Among her many professional services, Pasik-Duncan had been Vice President for Membership Activities of CSS, Vice President of the Warsaw Branch of the Polish Mathematical Society, Program Director of the SIAM Activity Group on Control and Systems Theory, chair of the IEEE CSS Standing Committees on Assistance of Engineers at Risk, International Affairs, Women in Control and chair of the Technical Committee on Control Education as well as co-chair of the IFAC Control Education Committee. In 2000 she was the leader of the Control Systems Delegation to the People’s Republic of China under the People-to-People Ambassador Program. This past year, she has formed and will be the faculty advisor to an AWM Student Chapter at the University of Kansas. She consistently exhibits a firm and active commitment to support women in mathematics, engineering, and science.
By the Louise Hay Award, AWM is proud to honor Bozenna Pasik-Duncan for her broad and inspiring vision of mathematics as a discipline and as a profession, and for her remarkable skill and commitment in carrying out the role of a professional mathematician in a wide variety of communities and settings.
Response from Bozenna Pasik-Duncan:
I am very honored and proud to have been selected by the Association for Women in Mathematics for its Fourteenth Annual Louise Hay Award for Contributions to Mathematics Education. Professor Louise Hay’s outstanding achievements as a teacher, scholar, administrator, and human being have inspired many of us.
It was over forty years ago when I became involved in real teaching as a teenager in a small village in Poland where we would spend lovely summer vacations. Every Sunday during those summers local kids walked to “my school” for math. It was during that time when I was also asked by a university math professor to tutor his daughter in math and science. One day when she was taking her oral exam in chemistry in the presence of the whole class she looked at me, “her teacher,” with desperation in her eyes: “help me, I cannot do it?” I answered with the utmost confidence, “Yes, you can,” and she did. From that moment on I knew that I could be a good math teacher who would take good care of all those students who need math and science. The long list includes my first students while I was in high school, my family, friends, neighbors, their children and grandchildren, etc. I have developed a reputation of being a math teacher who has time for everyone who needs help in math and science.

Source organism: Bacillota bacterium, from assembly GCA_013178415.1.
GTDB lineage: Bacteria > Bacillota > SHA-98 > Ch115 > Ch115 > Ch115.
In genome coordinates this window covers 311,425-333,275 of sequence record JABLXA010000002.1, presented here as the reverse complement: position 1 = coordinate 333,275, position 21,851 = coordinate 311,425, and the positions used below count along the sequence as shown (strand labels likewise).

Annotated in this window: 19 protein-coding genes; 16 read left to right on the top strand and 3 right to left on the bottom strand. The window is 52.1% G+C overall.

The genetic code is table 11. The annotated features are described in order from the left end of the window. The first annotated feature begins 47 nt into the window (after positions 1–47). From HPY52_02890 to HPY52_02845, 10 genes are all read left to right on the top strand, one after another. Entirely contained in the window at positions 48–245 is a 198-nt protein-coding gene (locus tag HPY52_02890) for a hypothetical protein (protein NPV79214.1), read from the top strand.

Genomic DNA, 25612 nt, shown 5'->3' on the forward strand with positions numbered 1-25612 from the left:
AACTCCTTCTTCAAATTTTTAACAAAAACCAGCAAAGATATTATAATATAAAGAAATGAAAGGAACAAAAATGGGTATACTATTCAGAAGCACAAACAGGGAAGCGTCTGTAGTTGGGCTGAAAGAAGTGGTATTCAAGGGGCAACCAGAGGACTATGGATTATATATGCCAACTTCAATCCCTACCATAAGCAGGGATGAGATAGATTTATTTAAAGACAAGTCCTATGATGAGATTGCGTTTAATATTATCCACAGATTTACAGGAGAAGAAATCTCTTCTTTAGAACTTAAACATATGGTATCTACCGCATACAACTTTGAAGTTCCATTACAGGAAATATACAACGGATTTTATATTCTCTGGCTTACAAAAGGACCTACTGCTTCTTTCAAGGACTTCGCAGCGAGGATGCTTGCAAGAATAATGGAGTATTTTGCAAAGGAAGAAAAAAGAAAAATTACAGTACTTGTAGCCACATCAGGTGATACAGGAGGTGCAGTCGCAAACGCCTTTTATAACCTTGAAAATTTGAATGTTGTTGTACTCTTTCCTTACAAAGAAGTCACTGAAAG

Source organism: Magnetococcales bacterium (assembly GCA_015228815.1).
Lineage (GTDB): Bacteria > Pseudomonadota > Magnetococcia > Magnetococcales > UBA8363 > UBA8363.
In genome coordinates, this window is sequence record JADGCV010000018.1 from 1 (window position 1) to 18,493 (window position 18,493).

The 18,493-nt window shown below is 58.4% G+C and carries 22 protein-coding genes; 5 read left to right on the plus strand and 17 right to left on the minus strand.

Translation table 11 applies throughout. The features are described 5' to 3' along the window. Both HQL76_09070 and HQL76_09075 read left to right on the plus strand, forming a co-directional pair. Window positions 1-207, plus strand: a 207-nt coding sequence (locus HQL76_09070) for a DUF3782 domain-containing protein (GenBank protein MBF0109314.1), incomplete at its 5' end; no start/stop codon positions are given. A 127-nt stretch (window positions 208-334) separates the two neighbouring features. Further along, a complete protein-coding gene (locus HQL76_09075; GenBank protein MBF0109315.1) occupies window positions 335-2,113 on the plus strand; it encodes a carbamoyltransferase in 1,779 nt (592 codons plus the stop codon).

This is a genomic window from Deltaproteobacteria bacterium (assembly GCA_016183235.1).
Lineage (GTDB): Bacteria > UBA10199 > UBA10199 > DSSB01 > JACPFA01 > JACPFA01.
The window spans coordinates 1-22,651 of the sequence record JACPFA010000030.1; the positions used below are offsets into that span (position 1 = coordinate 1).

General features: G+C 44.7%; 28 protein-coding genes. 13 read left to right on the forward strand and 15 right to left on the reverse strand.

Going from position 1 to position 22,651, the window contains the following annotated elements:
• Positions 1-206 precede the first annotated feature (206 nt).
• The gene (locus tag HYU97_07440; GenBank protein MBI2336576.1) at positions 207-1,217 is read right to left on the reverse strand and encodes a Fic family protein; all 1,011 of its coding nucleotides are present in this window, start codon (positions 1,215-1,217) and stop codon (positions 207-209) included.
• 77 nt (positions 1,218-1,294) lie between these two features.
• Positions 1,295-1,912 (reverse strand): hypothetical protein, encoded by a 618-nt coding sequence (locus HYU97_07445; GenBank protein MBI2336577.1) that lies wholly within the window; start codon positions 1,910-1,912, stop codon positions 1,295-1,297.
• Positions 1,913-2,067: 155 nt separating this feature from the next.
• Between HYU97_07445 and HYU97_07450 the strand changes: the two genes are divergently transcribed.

I have taught since 1984 at the University of Kansas after teaching in Poland for thirteen years, where I received excellent teaching experience. Balancing two cultures in teaching fascinates me the most. When my daughter, Dominique, was a fourth grader we took her to Poland and France and enrolled her in the local schools. She was an outstanding student in Lawrence, but about two grade levels behind the French and Polish students in math. When we returned to Lawrence I said, “We need to work.” I offered to share the tutoring with Dominique’s class. It was the best teaching and learning experience. I used French, Polish and American books so the students also learned some Polish and French. A year later Dominique was up to speed with her French and Polish classmates. My fourth grade students scored the highest in the state at mathematical problem solving. I taught them for three more years, and this year they graduated from high school, with a few being National Merit Scholars. Dominique is a first-year math student at the University of Chicago with almost 100 credit hours from the University of Kansas.
It was over thirty-five years ago when I became involved in a real-world project for the Polish Central Planning Committee. Stochastic modeling and forecasting were my first major research areas. Shortly after that I became the director of the Applied Mathematics Center of the Polish Mathematical Society, with some fascinating work. I had taught for thirteen years at Warsaw School of Economics where I was lucky to have an outstanding mentor in teaching. I came to Kansas to work with Tyrone E. Duncan. His research in stochastic control, coupled with my own studies in stochastic processes and mathematical statistics, made the best partnership. We wrote over 100 papers together and solved some long-standing stochastic adaptive control problems. We built the pro gram in stochastic theory and control that has put Kansas on the world map.